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You can find information about the City Council, its members, and meetings on the City Council page.
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Unless otherwise advertised, meetings are held in the Council Chambers in the lower level of New Brighton City Hall. There are copies of meeting agendas available on the table outside the room. You are welcome to take one and follow along. There is also a single copy of the packet of meeting materials the City Council received to prepare for the meeting. You are welcome to look through it. However, we do ask that you not remove the packet or any of its pages as it is our archival copy and helps us build our city history. If you would like a copy of the packet of materials, you may download it for free on the New Brighton archive website or you may request a copy from the City Clerk's office using the Data Request form.
If you arrive after the meeting has already started, you are welcome to open the door and quietly find a seat in the audience.
The Mayor presides over the meeting. When it is time for the meeting to start, the mayor will take attendance and call the meeting to order. State law requires that a quorum, or majority, of the City Council be present in order to conduct city business. If there is not a quorum, by law the meeting may not proceed.
The Mayor will lead the City Council in reciting the Pledge of Allegiance. As a member of the audience, you will be asked to stand and participate.
The Mayor will ask if anyone in the audience wishes to address the City Council. If you would like to speak to the City Council, you are welcome to raise your hand. When you are recognized by the Mayor, you may approach the podium located in the center of the room. Please begin your comments by citing your name and address for the public record. Speakers are asked to limit their comments to three minutes. If you have a handout, brochure, or letter you would like to submit to the City Council at this time, please do not approach the City Council dais. Instead, let the Mayor know from the podium. She will have a staff member come and get the handouts from you.
The meeting agenda becomes official after it is approved by the City Council. City Council members reserve the right to ask that an item be added to or removed from the agenda. If such a request is made, the City Council will vote on this proposal using parliamentary procedures. Proposed changes could be approved or denied.
Minutes, once approved, are the official record of the city meetings. The City Council has an opportunity to make corrections and clarification their meeting minutes before approving them.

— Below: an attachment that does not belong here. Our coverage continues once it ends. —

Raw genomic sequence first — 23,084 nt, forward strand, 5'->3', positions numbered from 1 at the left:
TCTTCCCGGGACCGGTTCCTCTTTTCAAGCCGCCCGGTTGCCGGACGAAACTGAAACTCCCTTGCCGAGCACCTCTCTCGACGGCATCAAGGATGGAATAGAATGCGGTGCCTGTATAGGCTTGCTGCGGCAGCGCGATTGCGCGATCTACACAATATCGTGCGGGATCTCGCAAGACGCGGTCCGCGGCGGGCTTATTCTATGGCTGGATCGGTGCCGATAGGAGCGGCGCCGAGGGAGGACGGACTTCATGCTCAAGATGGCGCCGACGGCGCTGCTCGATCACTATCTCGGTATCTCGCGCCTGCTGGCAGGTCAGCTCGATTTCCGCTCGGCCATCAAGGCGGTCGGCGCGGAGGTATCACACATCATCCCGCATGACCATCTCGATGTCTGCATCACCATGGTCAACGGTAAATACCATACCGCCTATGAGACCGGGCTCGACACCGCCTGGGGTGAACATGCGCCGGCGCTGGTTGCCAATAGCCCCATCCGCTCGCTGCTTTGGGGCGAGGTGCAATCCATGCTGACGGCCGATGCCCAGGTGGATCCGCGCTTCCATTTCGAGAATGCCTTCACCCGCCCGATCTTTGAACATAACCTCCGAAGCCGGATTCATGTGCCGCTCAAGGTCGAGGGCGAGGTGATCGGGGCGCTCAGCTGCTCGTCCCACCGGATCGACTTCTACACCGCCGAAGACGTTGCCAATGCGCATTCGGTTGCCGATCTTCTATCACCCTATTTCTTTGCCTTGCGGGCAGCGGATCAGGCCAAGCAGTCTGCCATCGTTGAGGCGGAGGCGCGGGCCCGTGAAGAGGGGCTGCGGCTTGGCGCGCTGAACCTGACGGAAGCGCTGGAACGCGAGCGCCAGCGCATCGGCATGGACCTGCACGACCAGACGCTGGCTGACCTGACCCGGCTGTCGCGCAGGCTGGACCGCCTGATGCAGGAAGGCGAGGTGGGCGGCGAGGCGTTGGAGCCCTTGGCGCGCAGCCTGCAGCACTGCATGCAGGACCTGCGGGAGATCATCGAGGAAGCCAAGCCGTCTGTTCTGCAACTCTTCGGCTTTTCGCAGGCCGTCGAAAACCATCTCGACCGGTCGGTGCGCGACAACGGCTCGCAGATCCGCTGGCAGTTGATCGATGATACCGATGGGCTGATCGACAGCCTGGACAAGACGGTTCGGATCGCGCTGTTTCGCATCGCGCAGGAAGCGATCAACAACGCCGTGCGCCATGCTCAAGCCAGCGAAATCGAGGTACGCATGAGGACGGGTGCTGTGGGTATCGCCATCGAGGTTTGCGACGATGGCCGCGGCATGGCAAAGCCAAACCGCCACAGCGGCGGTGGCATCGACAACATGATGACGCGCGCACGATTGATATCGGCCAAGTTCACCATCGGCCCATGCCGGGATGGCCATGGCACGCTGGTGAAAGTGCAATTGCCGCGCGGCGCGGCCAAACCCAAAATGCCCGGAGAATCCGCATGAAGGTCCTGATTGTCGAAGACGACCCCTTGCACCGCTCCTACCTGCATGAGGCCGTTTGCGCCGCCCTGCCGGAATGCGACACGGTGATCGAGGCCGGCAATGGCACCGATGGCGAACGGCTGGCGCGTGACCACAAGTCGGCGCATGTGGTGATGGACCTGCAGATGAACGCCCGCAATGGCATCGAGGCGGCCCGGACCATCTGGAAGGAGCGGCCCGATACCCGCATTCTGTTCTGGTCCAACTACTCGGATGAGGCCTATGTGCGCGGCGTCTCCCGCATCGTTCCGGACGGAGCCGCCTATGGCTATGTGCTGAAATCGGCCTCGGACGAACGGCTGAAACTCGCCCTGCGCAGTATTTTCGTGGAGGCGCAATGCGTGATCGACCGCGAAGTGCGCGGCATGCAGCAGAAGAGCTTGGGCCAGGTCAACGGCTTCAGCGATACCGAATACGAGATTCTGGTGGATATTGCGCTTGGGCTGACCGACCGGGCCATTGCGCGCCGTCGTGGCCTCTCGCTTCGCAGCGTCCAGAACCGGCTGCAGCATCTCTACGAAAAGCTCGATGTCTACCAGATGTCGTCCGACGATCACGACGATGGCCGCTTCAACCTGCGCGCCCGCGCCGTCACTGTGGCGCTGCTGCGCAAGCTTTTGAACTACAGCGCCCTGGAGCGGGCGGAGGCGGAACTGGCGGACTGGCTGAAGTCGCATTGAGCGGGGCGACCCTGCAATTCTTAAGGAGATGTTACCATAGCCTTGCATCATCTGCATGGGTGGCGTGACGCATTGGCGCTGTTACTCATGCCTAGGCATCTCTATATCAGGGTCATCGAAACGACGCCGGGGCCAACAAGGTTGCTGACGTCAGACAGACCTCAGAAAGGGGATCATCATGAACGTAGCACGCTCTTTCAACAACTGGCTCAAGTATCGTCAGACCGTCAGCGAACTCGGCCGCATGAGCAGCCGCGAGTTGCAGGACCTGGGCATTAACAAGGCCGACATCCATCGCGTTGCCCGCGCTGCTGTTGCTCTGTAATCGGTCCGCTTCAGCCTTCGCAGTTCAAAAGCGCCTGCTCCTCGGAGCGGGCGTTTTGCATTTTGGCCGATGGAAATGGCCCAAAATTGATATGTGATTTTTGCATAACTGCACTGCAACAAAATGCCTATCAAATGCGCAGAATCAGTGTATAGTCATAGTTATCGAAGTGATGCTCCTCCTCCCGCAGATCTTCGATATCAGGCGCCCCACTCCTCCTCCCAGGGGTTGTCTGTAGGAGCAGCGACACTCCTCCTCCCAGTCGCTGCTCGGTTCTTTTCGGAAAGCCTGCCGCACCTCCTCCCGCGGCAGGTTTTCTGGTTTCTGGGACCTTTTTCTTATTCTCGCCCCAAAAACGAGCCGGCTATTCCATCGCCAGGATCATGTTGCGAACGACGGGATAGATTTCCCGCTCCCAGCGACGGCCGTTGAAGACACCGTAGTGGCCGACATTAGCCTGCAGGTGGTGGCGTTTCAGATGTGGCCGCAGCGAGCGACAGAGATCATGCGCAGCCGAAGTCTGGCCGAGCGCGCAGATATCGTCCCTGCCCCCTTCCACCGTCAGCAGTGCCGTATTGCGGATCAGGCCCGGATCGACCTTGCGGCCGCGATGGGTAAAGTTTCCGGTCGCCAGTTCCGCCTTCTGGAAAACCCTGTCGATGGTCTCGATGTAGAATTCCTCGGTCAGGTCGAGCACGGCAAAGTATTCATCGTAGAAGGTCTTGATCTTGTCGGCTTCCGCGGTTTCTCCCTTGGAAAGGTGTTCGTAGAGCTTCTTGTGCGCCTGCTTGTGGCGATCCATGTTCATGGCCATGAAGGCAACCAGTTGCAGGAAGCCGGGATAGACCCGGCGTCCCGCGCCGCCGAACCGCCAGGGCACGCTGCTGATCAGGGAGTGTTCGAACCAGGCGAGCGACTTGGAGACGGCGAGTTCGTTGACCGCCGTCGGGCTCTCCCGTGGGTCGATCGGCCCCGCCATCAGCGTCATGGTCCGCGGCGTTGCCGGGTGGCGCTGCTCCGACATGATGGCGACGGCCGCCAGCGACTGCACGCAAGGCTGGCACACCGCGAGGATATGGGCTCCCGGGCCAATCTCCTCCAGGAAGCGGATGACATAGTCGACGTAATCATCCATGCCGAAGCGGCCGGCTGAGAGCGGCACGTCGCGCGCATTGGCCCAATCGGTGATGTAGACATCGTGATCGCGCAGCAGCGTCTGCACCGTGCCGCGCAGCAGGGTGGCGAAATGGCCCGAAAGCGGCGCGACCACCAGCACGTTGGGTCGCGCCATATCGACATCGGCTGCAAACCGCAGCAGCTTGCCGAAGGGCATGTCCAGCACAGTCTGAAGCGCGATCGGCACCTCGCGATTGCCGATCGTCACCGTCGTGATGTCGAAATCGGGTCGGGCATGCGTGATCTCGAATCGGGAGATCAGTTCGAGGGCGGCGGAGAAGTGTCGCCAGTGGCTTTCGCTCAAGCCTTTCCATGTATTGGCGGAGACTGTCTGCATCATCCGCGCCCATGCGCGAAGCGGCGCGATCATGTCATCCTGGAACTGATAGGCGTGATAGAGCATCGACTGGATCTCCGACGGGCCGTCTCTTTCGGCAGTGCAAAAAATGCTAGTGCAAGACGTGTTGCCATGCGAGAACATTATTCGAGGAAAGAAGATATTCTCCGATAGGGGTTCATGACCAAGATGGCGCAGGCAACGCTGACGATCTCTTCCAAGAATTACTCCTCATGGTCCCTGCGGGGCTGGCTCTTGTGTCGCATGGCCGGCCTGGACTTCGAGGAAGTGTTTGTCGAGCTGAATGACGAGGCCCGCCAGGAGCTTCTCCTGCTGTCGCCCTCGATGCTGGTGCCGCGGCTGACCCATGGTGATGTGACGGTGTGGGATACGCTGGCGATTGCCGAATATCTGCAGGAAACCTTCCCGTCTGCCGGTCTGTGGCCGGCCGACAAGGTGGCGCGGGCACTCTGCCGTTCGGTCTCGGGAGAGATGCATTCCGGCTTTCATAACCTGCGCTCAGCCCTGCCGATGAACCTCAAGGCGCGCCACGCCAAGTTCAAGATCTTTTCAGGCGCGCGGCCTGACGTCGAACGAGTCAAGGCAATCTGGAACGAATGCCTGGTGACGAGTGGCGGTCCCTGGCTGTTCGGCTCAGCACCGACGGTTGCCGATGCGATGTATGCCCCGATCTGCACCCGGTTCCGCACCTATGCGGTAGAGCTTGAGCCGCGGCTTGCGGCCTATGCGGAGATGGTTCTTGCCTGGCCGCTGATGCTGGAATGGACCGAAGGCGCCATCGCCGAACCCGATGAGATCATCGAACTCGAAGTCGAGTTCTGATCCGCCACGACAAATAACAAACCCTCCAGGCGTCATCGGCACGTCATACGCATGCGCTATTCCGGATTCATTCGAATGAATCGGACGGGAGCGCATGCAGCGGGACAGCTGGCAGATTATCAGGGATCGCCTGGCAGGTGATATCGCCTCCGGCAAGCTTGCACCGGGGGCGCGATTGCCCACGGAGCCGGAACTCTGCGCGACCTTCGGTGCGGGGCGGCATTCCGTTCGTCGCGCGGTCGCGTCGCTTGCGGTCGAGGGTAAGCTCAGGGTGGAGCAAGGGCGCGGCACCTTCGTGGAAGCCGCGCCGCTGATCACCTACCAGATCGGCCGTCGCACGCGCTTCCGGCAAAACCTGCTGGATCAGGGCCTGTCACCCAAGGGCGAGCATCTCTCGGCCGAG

The City Council also publicly acknowledges receipt of official copies of approved commission minutes.
During this portion of the meeting, the Mayor may make proclamations or speakers from outside agencies may present reports or other information to the City Council. Law enforcement officers or newly elected officials take their oaths of office during this portion of the meeting as well.
The City Council will vote on a variety of routine business items with one motion.
Minnesota state law requires cities to hold public hearings when it is considering certain kinds of city business. Often, these public hearings are held during Planning Commission meetings. Other times, they will be held during a City Council meeting. During a public hearing, there will generally be a report delivered by a city staff member followed by a brief discussion of the City Council. The Mayor will then invite members of the public to comment on the business item at hand. As with the Public Comment Forum held at the beginning of the meeting, when the Mayor asks if anyone wishes to speak, raise your hand. When she calls on you, you may approach the podium and you will be asked to limit your comments to three minutes. When all comments have been heard, the City Council will resume their discussion and may bring the item to a vote.
Generally, staff will deliver a presentation providing background information to the City Council. The City Council will discuss the item and either direct the City manager to have staff return with more information or they will put the item to a vote.
Sometimes, the City Council will consider ordinances - either as a business item or as part of the consent agenda. Ordinances don't just provide a direction to staff or establish a policy. Ordinances are legal documents that establish fees, change the official city map or are incorporated into City Code and change New Brighton's municipal laws.
City Council members and the City Manager share items of interest and provide updates about the activities of committees and commissions they serve on.
The City Council formally ends the meeting.
If you wish to leave before the meeting has formally ended, you may quietly do so at any time.
City Council and Commission meetings are live-streamed and televised on New Brighton's cable channel 16 by CTV: North Suburbs. Meeting agendas and packets can also be downloaded from the CTV website.